The primary organs of the respiratory system are lungs, which function to take in oxygen and expel carbon dioxide as we breathe.
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The human respiratory system is a series of organs responsible for taking in oxygen and expelling carbon dioxide. In terrestrial animals, this is accomplished by breathing. The human body needs oxygen to sustain itself. A complete lack of oxygen is known as anoxia and a decrease in oxygen is known as hypoxia. After four to six minutes brain cells without oxygen brain cells are destroyed and an extended period of hypoxia leads to brain damage and ultimately death.
In humans, the average rate of breathing is dependent upon age. Newborns up to 6 weeks take 30 to 60 breaths per minute, while the average resting respiratory rate for adults is 12 to 20 breaths per minute. Physical exertion also has an impact on respiratory rate and healthy adults can average 45 breaths per minute during strenuous exercise.
Description of the respiratory system
The primary organs of the respiratory system are lungs, which function to take in oxygen and expel carbon dioxide as we breathe. Red blood cells collect the oxygen from the lungs and carry it to the parts of the body where it is needed. During the process, the red blood cells collect the carbon dioxide and transport it back to the lungs, where it leaves the body when we exhale.
The exchange of oxygen and carbon dioxide occurs in the alveoli, the tiny sacs that are the basic functional component of the lungs. The alveolar walls are extremely thin (about 0.2 micrometers). These walls are composed of a single layer of epithelial cells and the pulmonary capillaries.
The trachea, also called the windpipe, filters the air that is inhaled. It branches into the bronchi, which are two tubes that carry air into the lungs.
The diaphragm, a dome-shaped muscle at the bottom of the lungs, controls breathing. When a breath it taken, it flattens out and pulls forward, making more space for the lungs. During exhalation, the diaphragm expands and forces air out.
Diseases of the respiratory system
Common diagnostic tools for diagnosing respiratory disease include chest x-ray, pulmonary function test and CT scan. A bronchoscopy is performed by inserting a bronchoscope into the airways — usually through the nose or mouth — to examine for bleeding, tumors, inflammation or other abnormalities.
Diseases and conditions of the respiratory system can be caused by the inhalation of foreign bodies such as cigarette smoke, chemicals, allergens and other irritants. Not all people will develop respiratory ailments as a result of environmental factors, as genetics also play a role in the development of respiratory diseases.
Asthma causes breathing difficulties due to inflammation of bronchi and bronchioles, this causes a restriction in the airflow into the alveoli. Air pollution, tobacco smoke, factory fumes, cleaning solvents, infections, pollens, foods, cold air, exercise, chemicals and medications are some common asthma triggers.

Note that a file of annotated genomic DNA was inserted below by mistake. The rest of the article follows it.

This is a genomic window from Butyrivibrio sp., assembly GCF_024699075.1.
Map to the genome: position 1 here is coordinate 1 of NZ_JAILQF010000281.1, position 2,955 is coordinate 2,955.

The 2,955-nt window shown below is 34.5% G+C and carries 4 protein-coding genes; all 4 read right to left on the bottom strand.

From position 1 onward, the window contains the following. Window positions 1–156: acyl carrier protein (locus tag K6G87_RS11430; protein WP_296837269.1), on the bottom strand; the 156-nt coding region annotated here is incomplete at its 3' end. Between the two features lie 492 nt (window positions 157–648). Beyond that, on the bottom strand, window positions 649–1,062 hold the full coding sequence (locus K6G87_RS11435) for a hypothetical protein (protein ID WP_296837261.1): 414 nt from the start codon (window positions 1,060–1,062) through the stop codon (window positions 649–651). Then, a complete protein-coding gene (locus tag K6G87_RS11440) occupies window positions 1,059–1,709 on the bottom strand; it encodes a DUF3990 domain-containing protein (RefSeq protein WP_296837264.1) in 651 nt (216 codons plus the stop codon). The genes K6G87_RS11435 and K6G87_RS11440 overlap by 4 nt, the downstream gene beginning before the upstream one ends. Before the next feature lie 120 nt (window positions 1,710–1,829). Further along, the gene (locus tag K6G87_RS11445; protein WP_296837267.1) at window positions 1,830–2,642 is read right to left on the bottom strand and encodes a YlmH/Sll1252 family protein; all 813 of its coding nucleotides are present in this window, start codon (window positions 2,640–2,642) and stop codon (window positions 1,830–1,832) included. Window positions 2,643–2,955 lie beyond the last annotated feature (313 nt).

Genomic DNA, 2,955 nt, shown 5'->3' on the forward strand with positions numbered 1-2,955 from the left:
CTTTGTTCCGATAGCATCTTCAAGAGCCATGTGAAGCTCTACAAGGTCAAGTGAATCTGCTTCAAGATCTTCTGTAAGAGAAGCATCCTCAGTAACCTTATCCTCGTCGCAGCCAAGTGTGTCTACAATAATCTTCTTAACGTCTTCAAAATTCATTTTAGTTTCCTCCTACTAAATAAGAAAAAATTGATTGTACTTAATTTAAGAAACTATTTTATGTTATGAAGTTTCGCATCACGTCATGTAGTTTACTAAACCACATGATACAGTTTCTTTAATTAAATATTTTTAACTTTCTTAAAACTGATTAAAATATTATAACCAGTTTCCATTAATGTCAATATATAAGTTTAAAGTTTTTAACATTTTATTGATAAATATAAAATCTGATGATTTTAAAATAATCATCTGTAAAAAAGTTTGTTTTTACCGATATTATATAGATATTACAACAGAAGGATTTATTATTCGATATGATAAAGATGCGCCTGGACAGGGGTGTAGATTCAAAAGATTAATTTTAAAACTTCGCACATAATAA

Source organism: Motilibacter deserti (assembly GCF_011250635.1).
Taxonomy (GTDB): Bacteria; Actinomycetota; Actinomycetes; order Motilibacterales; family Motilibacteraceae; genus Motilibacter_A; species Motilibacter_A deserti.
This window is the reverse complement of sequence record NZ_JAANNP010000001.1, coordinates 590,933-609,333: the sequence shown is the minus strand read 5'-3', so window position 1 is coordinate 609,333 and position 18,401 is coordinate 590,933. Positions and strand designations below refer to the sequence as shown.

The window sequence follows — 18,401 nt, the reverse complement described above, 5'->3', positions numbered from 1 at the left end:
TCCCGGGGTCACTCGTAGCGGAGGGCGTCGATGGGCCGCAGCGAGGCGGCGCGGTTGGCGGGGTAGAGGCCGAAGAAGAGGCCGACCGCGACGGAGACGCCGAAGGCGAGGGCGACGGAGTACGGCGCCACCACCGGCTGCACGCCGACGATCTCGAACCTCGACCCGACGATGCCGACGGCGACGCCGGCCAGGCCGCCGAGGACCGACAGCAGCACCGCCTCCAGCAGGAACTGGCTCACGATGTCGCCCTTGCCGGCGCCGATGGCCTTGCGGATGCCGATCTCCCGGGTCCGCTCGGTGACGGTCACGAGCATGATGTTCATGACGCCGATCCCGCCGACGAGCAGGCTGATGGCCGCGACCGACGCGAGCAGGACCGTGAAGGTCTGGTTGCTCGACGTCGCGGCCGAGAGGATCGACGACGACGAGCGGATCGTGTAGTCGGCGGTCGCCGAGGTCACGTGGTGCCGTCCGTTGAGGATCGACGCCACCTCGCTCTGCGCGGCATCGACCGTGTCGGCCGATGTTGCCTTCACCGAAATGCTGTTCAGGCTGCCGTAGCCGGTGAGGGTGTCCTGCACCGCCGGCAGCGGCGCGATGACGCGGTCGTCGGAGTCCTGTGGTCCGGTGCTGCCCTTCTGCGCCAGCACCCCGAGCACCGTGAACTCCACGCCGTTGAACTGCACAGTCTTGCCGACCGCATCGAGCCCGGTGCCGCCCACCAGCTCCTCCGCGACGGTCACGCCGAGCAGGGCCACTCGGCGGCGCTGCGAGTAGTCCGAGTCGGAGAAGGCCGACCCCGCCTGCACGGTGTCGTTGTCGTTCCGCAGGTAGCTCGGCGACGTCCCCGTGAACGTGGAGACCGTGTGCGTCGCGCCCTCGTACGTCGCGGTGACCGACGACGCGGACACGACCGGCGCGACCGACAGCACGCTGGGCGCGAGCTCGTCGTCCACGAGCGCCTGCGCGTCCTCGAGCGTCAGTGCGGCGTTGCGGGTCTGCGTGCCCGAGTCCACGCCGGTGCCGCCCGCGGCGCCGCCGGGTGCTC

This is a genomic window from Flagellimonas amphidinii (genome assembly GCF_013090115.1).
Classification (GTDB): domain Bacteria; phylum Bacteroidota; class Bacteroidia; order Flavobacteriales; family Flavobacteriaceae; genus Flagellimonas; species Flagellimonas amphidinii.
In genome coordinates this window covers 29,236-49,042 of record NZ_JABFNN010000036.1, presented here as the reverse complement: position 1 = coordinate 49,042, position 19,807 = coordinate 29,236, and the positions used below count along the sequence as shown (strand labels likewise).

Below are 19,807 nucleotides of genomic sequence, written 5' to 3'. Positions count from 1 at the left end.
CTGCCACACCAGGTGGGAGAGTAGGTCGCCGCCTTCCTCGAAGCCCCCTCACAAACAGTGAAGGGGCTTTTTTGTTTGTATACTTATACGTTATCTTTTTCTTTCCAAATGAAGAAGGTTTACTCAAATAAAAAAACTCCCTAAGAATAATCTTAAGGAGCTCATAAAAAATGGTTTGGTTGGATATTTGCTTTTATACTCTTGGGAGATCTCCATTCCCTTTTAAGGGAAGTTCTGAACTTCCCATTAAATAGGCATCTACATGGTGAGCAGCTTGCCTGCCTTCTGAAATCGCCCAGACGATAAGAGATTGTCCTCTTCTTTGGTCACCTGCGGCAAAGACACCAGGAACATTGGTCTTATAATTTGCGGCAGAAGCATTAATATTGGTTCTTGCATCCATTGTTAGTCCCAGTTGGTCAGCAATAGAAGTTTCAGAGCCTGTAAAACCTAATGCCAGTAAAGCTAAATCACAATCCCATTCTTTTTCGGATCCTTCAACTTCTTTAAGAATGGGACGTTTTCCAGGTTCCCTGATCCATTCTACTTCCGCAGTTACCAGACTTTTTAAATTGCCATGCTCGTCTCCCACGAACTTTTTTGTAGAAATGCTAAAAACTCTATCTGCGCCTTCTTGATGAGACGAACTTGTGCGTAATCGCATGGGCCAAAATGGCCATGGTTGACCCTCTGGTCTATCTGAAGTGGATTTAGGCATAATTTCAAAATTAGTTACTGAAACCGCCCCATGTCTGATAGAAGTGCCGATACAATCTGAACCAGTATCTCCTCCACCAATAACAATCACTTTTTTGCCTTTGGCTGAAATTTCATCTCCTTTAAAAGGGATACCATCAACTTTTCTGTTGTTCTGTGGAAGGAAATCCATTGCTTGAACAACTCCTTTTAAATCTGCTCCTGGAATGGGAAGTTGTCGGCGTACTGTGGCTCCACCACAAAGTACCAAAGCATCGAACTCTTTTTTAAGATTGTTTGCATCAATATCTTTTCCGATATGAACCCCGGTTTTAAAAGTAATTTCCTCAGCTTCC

Chronic obstructive pulmonary disease (COPD) is the intersection of three related conditions — chronic bronchitis, chronic asthma, and emphysema. It is a progressive disease that makes in increasingly difficult for sufferers to breath.
Lung cancer is often associated with smoking, but the disease can affect non-smokers as well. Like all cancers, lung cancer is caused by the uncontrolled growth of abnormal cells.
Some other ailments involving the respiratory system are respiratory infections, including tuberculosis, pneumonia and influenza.
Study of the respiratory system
Pulmonologists, a sub-specialty of internal medicine, treat the respiratory system, including the lungs. Because of the critical nature of the respiratory system, pulmonologists work in hospitals as well as in private practice. A pulmonologist must first be certified by the American Board of Internal Medicine and then obtain additional training in the sub-specialty.
Some milestones in the study of the respiratory system include:
- 13th century: Anatomist and physiologist Ibn Al-Nafis advances his theory that the blood must have passed through the pulmonary artery, through the lungs, and back into the heart to be pumped around the body. This is believed by many to be the first scientific description of pulmonary circulation.
- 1897: Gustav Killian uses a rigid esophagoscope to extract a pork bone from a farmer’s bronchus.
- 1898: A. Coolidge performs the first bronchoscopy in the United States at the Massachusetts General Hospital.
- 1905: Looking to improve the care of tuberculosis patients by sharing their experiences and discoveries, a small group of physicians form what becomes the American Thoracic Society.
- 1907: In Philadelphia, Chevalier Jackson develops and improves the instruments for bronchoscopy and esophagoscopy.
- 1963: James Hardy of the University of Mississippi performs the first human lung transplant. The patient lives for 18 days.
- 1964: Shigeto Ikeda develops a prototype of what was to be the first flexible bronchoscope.
- 1983: Joel D. Cooper, a thoracic surgeon, performs the first successful lung transplant in Toronto.
- 1986: Cooper performs the first successful double lung transplant.
Facts, Functions & Diseases:
- Circulatory System
- Digestive System
- Endocrine System
- Immune System
- Integumentary System (Skin)
- Lymphatic System
- Muscular System
- Nervous System
- Reproductive System
- Skeletal System
- Urinary System